Can Public Administrators Dispel American Fear of Government?

Photo credit: Chapman University
Photo credit: Chapman University

Professional public servants should be disheartened by the above survey results. Conducted in October 2015 and reported nationally by Time, the people we serve … fear us?

In November 2015, Pew Research Center released Samantha Smith’s “6 key takeaways about how Americans view their government.” While public trust is at a historic low, Americans believe elected officials, though intelligent, are more selfish and dishonest than those they represent. Congress, the news media, and the entertainment industry are considered institutions of negative influence. However, the report provides hope.

Who’s better to solve the nation’s problems? Fifty-five percent of Americans felt ordinary citizens would do better than elected officials. (Hardly ordinary, presidential candidate Donald Trump’s “popularity” reflects this view.)

Despite campaign rhetoric, and party affiliations aside, most citizens are frustrated (57 percent), not angry (22 percent) with the federal government. (State and local government officials are not immune to this frustration.) Though frustrated, most citizens gave the feds a “passing grade” of 51 percent or higher in 10 of 13 governmental functions ranging from responding to natural disasters to managing U.S. immigration system.

Can American frustration and fear of Government be dispelled? Yes.

How? Change our governmental culture.

In the private sector, Toyota, Nordstrom, General Electric, Starbucks, and Southwest Airlines are often cited as organizational models to emulate. What makes them unique from their competition? Herb Kelleher, chairman of Southwest Airlines, said it best in the 2006 book, Results Rule: Build a Culture That Blows the Competition Away:

“So my biggest concern is that somehow we lose the espirit de corps, the culture, the spirit. If we ever do lose that, we will have lost our most valuable competitive asset.”

To be an effective and efficient 21st century organization, Harvard Business School Professor John P. Kotter (author of Leading Change) states the new culture must:

  • Be externally oriented
  • Be empowering
  • Quick to make decisions
  • Open and candid
  • More risk tolerant

Does your organization or team meet this criteria? From personal experience, few in government, regardless of level, and the private sector pass the test.

Can this culture be achieved in government? Definitely.

Former General Services Agency (GSA) Administrator Dan Tangherlini did it. The FCW 2014 Government Eagle Award Winner led the GSA’s cultural transformation after a series of scandals in 2012. The implementation of shared facilities saved the taxpayers over $70 million. More importantly, he implemented results oriented information technology systems that is being adopted across the federal government. In short, he broke down silos and took a systems approach to government services and service delivery – definitely a cultural change.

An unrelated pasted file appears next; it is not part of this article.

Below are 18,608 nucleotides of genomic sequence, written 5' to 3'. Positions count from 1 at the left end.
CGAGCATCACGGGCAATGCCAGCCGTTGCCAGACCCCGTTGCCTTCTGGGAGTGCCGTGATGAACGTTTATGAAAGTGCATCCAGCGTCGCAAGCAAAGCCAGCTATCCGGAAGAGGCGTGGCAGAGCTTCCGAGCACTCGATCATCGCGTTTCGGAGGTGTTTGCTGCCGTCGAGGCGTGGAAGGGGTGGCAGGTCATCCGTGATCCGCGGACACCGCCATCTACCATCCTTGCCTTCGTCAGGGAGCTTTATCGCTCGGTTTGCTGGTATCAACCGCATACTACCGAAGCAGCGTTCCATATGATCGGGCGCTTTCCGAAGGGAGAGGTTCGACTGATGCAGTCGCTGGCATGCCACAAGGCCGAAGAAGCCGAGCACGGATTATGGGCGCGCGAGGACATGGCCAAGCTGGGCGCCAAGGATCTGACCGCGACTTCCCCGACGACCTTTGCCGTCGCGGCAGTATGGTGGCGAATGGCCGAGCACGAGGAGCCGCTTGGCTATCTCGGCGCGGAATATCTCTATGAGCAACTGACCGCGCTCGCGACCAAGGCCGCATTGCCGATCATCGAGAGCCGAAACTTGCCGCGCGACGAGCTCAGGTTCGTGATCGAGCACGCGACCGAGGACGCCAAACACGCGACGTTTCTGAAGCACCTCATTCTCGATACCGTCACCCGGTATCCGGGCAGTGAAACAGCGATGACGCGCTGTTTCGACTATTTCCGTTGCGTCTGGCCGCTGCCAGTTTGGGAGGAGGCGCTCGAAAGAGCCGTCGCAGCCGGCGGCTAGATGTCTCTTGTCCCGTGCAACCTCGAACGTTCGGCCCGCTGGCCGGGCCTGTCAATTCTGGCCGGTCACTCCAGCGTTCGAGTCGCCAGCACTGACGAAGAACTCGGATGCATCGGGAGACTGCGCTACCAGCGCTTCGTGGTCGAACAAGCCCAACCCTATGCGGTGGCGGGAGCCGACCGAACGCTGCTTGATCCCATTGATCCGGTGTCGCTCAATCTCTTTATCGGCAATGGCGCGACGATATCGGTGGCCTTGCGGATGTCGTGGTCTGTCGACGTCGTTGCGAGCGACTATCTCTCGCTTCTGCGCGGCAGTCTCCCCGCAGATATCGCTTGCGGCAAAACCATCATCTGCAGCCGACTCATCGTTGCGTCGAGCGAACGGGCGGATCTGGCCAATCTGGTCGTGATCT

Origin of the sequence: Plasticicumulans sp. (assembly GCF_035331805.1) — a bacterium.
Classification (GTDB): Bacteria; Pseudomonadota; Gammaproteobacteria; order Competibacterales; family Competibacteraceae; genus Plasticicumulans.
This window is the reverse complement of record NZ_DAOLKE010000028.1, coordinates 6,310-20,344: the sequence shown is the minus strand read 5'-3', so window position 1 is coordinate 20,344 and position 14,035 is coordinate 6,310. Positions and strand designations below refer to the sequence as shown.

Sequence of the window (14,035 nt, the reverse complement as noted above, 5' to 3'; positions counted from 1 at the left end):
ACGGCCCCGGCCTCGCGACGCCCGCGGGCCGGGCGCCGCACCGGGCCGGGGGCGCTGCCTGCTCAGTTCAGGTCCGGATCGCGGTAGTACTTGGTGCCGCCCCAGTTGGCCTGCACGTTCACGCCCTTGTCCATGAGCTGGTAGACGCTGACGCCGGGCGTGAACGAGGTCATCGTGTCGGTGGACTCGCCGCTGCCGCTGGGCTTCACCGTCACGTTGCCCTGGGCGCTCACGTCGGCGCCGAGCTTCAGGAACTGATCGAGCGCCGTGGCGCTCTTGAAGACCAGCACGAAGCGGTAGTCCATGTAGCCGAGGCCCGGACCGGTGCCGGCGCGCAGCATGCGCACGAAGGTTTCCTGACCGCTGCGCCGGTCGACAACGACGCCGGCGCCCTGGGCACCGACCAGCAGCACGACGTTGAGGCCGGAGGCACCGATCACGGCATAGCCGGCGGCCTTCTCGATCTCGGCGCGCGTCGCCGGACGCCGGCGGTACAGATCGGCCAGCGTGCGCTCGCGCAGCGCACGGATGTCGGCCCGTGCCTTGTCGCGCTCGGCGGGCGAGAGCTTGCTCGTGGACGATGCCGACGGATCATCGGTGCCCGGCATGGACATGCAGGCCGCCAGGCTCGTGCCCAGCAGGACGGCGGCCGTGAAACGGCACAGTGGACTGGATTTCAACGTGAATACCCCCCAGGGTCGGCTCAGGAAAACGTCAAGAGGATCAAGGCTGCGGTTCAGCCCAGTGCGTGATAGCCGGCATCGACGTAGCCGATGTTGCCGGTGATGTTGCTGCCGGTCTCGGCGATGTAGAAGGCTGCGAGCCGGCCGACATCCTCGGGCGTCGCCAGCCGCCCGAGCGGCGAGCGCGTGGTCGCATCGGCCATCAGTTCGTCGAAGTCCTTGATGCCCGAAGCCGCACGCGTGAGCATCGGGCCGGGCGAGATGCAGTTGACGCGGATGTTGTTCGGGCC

He did not achieve this alone. This is a key point leaders, managers, project managers and others need to understand. He said it best: “… what I found was smart, committed, dedicated public servants who were dying to work on something big and important and meaningful.”

Culture change starts with leaders and managers committed to adopting, supporting and promoting transformation. Leaders and managers must be the drivers of this change, must hold their organization and teams accountable, and must resource it. Leaders and manages must recognize their role will also change and be prepared to accept it.

Harkening back to the progressive movement, it is time for professional public servants to transform government. Given citizens believe that ordinary people are better equipped to solve the nation’s problems, it is an important and significant mission we must undertake to dispel fears of government. What better way to do this than by transforming its culture. In future blogs, I will address some techniques that leaders at all levels can use to transform governmental culture, one effort at a time.

Submitted by Larry Keeton


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